The antifibrotic properties of relaxin-2 and its novel use for the treatment of adhesive capsulitis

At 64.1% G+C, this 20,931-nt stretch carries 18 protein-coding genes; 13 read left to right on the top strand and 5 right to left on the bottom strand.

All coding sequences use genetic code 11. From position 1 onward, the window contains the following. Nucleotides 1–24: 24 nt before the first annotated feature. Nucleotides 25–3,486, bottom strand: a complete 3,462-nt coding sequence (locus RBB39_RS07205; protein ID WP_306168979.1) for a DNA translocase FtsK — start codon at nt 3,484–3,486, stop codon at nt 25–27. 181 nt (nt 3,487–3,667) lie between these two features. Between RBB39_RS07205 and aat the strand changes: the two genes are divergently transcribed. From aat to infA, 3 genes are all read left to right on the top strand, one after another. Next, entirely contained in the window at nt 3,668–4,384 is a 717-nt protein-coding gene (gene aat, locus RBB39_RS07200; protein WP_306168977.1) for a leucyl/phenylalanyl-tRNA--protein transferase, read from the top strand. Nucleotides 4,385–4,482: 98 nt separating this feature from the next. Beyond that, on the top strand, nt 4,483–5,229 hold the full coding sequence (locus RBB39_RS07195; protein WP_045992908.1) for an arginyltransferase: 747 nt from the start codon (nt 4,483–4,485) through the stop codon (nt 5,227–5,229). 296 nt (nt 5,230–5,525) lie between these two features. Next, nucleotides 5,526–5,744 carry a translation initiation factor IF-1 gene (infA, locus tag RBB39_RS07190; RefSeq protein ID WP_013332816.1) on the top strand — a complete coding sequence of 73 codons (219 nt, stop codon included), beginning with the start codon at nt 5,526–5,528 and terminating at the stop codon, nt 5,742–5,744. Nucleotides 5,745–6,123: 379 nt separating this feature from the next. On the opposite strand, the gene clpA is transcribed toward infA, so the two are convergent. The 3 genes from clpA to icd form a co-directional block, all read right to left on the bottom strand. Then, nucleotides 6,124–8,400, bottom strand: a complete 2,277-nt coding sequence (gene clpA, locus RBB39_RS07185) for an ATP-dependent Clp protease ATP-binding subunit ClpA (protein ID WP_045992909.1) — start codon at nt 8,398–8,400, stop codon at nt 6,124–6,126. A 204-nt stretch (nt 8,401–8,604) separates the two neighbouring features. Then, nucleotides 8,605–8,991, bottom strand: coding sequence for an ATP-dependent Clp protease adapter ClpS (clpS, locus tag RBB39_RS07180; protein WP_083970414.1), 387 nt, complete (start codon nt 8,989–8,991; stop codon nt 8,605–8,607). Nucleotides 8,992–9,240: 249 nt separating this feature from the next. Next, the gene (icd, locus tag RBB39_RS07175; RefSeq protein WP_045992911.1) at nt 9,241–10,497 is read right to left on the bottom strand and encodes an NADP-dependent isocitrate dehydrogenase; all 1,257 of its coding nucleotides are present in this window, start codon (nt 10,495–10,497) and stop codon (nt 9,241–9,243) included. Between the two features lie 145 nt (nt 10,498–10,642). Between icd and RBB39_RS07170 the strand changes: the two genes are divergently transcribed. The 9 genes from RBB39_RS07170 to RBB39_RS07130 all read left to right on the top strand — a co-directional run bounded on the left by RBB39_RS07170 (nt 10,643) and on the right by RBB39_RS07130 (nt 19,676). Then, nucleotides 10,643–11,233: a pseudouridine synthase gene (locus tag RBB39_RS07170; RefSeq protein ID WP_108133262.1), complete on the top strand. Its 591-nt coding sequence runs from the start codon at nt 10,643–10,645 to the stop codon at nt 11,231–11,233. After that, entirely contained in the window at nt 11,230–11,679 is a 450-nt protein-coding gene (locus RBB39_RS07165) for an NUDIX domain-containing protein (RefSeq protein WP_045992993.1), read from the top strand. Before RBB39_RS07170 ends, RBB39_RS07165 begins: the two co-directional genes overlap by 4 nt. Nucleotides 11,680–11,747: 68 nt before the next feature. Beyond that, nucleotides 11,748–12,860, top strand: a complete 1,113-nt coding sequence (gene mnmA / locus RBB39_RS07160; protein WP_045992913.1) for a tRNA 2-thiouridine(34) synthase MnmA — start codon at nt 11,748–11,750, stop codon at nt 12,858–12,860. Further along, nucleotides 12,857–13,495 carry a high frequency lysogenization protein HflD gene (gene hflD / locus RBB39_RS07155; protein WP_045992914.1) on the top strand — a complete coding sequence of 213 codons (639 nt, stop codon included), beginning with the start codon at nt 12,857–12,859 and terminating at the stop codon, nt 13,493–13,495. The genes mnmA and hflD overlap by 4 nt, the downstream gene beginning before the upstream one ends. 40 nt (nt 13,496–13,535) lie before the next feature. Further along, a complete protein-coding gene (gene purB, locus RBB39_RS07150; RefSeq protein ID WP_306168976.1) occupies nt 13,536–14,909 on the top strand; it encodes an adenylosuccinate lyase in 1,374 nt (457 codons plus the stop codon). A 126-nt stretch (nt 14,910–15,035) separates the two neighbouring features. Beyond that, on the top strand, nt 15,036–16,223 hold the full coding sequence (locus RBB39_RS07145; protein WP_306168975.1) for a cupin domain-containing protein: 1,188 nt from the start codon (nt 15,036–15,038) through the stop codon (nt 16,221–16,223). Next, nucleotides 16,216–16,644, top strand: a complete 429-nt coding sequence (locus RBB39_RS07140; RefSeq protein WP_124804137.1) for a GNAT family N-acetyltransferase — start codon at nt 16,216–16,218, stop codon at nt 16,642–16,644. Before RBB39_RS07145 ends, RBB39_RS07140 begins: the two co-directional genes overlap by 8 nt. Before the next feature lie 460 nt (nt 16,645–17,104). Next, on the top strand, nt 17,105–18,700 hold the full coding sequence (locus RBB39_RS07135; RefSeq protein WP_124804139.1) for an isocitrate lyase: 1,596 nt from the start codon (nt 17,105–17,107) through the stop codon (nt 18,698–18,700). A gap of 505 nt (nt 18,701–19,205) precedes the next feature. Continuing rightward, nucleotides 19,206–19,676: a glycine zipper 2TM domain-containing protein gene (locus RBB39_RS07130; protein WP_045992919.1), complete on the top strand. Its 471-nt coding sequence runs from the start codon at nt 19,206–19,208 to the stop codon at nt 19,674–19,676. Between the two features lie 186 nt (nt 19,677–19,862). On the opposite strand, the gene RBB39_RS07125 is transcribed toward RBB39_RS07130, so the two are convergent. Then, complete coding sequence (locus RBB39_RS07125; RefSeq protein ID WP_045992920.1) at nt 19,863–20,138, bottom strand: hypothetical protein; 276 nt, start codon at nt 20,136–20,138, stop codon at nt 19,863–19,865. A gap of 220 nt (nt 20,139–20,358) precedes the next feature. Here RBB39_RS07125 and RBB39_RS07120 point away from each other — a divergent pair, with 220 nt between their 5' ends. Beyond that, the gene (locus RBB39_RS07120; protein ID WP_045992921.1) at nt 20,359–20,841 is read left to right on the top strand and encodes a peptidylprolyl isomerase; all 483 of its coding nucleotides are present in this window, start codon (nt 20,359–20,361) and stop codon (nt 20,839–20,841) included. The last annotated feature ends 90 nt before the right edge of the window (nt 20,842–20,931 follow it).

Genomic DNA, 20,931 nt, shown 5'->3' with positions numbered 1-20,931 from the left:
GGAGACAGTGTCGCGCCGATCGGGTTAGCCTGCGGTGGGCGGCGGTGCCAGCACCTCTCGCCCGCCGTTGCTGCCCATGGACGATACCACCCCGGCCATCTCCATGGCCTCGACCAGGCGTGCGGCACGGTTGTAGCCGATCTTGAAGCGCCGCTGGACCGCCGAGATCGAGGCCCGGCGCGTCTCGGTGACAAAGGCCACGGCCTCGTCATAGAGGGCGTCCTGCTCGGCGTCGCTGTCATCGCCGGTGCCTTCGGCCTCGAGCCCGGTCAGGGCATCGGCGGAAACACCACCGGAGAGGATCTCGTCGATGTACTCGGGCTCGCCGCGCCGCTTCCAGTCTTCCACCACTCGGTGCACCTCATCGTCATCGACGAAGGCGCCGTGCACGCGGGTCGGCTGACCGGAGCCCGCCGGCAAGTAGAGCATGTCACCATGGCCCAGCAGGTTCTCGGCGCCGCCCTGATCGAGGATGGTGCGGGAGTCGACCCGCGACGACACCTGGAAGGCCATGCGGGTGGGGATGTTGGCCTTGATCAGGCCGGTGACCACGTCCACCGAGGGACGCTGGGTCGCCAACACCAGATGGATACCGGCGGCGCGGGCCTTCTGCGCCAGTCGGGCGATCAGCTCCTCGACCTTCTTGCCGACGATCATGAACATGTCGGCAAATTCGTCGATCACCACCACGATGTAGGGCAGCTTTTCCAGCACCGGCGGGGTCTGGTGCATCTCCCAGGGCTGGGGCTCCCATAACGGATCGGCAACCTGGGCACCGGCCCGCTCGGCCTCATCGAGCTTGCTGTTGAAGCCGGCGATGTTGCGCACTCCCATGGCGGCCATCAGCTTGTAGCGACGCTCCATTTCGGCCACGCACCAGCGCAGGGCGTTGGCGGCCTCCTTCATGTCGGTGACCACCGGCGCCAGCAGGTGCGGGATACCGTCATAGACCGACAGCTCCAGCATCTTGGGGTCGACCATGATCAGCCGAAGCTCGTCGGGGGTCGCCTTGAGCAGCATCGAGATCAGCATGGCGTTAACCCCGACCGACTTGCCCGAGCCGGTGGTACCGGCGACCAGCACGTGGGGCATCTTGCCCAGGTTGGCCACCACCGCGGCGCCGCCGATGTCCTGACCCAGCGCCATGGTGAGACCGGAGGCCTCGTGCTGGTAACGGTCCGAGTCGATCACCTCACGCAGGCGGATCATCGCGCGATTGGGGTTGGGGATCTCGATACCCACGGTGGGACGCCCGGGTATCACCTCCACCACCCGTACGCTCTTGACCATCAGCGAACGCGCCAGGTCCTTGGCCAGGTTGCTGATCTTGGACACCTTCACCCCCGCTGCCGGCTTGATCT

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Fibrosis is an irreversible disease that affects several organs across the body. Despite the location of this disease, fibroses are presented similarly: a pathological accumulation of fibrous connective tissue. Fibroses arise as a response to repeated stimulus or injury, as dysregulated wound-healing, or idiopathically. Regardless of origin, fibroses may lead to a drastic restriction in the quality of life, precluding individuals from performing their quotidian routines or necessitating regular medical attention. Currently, the standard of care for fibrotic disease is limited to administration of corticosteroids and/or NSAIDS, or other therapies that merely address the symptoms and are palliative without confronting the underlying cause. These treatments provide inconsistent results depending on the patient, the afflicted tissue, and its severeity. This therefore calls for the development of an anti-fibrotic therapeutic that not only combats the symptoms of fibroses, but also reverses its pathology on a cellular and molecular level. This demand has led our search to the naturally-occurring pregnancy hormone relaxin-2. This insulin-like peptide hormone readies the pubic symphysis and systemic vasculature for child birth by shifting the ECM homeostasis to a less fibrotic state, augmenting cardiac output and facilitating parturition without increasing burden on the mother. Its therapeutic potential therefore lies in the its capability to stimulate the degradation of fibrous ECM proteins in addition to its systemic safety and tolerability. Previous studies using relaxin-2 have evaluated its anti-fibrotic potential in the liver, heart, and lungs and have thus incentivized us to test its efficacy in the synovial joint space. Herein, this work encompasses the use of relaxin-2 is to ameliorate arthrofibrosis with multiple, intra-articular (IA) injections in the synovial joint space in a murine model of adhesive capsulitis. The pharmacokinetic profile of relaxin-2 from an IA bolus is determined in the synovium, serum, liver, heart, kidneys, and spleen. Sustained release formulations are created and evaluated for their in vivo efficacy. Lastly, preliminary stages of the recombinant expression and purification of a site-specific-modifiable relaxin-2 analog are discussed as well as its in vitro evaluation for its use as an anti-scarring agent.
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